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Lions Foundation of Canada Dog Guides and its founding program, Canine Vision Canada, was established in 1983. It’s the largest school of its kind in Canada with its training school in Oakville and breeding facility in Breslau.


Causes of Feline Chronic Kidney Disease

fury cat laying on wooden bench


Chronic kidney disease (CKD) is a common problem in cats. Kidneys are essential for normal bodily functions. The kidney is a highly complex and remarkable organ that provides the following functions:

  • Filtering waste products and extra water from the blood so that they can be excreted in the urine. This process eliminates toxins from the body and maintains a proper level of hydration.
  • Regulating electrolytes (such as sodium, potassium, phosphorous, and calcium) in the body.
  • Producing and concentrating urine, which is made up of waste, toxins, and extra fluid that the body doesn’t need.
  • Producing erythropoietin, a hormone that stimulates the bone marrow to create new red blood cells. Red blood cells carry oxygen throughout the body.
  • Producing renin, an enzyme that controls the body’s blood pressure.

‘Chronic’ means long-lasting; therefore, chronic kidney disease means that there is a progressive decline in the kidneys’ ability to function over time.  It is not usually until the disease is fairly well advanced and the condition has become severe that signs and symptoms are noticeable. Unfortunately, at this point most of the damage is irreversible.Because the kidneys impact other areas of the body, the changes that occur as a result of chronic kidney disease impact many other bodily systems, as well.

CKD can be seen in cats of any age, but is most common in middle to old-aged cats.


Old age, undiagnosed and untreated health problems, diseases and unidentified causes can all lead to long-standing, irreversible damage to the kidneys. Most cases of CKD have an unknown underlying cause (idiopathic); however, some causes are well recognised. These may include:

  • Kidney stones: Disease, genes or bacterial infection can cause kidney stones to form

  • Kidney blockage: Pieces of kidney stones that have fractured or splintered can cause partial or complete blockage in the urine-carrying tube (ureter) that connects kidneys to the bladder
  • Kidney tumours: Cancer, for example lymphoma (solid tumour of white blood cells) can affect the kidneys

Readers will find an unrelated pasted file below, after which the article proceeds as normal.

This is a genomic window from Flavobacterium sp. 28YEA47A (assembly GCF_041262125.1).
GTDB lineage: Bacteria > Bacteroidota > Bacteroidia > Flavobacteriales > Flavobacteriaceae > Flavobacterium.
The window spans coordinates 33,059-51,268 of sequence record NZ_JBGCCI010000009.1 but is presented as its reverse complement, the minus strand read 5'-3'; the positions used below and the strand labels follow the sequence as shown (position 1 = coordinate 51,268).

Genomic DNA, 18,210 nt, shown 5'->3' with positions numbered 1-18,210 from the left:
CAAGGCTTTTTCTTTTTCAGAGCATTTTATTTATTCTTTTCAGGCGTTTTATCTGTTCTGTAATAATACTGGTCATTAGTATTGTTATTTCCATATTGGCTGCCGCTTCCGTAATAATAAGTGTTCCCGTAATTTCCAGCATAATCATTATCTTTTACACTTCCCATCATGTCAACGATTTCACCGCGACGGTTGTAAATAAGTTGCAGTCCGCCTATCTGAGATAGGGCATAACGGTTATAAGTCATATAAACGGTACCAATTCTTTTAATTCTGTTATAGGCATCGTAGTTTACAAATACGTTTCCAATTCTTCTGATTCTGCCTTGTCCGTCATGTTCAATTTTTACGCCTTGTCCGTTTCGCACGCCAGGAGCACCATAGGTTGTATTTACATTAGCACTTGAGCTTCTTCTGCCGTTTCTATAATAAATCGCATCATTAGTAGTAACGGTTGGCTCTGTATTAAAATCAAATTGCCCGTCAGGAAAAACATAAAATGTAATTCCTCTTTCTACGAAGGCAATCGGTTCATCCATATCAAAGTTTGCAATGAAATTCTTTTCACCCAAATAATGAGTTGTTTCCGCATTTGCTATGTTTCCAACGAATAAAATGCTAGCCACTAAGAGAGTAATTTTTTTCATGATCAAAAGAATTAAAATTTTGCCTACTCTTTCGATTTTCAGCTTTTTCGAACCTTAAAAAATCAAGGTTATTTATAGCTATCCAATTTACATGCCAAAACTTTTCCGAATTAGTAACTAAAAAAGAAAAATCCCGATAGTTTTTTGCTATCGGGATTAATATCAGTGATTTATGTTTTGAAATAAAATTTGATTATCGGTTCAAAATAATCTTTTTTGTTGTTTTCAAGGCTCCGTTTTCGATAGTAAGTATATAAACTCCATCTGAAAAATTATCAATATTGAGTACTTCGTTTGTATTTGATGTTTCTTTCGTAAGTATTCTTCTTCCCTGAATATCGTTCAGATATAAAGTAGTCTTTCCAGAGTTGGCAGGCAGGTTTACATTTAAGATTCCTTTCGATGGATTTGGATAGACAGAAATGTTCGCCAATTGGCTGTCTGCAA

• Infections: Bacterial infection of the kidneys may lead to sufficient damage to cause CKD
  • Toxins: Antifreeze is a toxinthat gets lots of attention, but there are many things in and around the house that are dangerous when ingested, for example, true lilies (all parts and even the water it’s in) and various medications (common over-the-counter and prescribed meds)

  • Glomerular disease: This refers to inflammation of the glomeruli (individual units within the kidneys that filter the blood). When they are inflamed over a period of time, this can lead to CKD. Infections such as FIP/FeLV or cancer can cause the kidneys’ filtration mechanism (glomerulus) to become inflamed which causes damage that ultimately leads to CKD

  • Protein problem: Amyloidosis, caused by chronic inflammation in other body parts, is a disease that can affect kidney function; normal tissue is replaced with protein deposits that can’t be cleared and tissue that suffered damage can’t be replaced

  • Familial kidney disease: ‘Fancy’ cat breeds have been found to suffer from irreversible hereditary diseases such as amyloidosis and polycystic kidney disease (fluid-filled cysts)

  • Tubulointerstitial disease: This disease – that damages kidney tubules and causes inflammation – is difficult and dangerous to test for and because the cause is often unknown, custom treatment is rarely possible

Other conditions such as birth defects affecting the kidneys and trauma may also cause CKD. In most cases, causes cannot be identified so treatment is aimed at management of the disease and complications that arise from it.

Chronic kidney disease in cats can be managed to offer a better quality of life.

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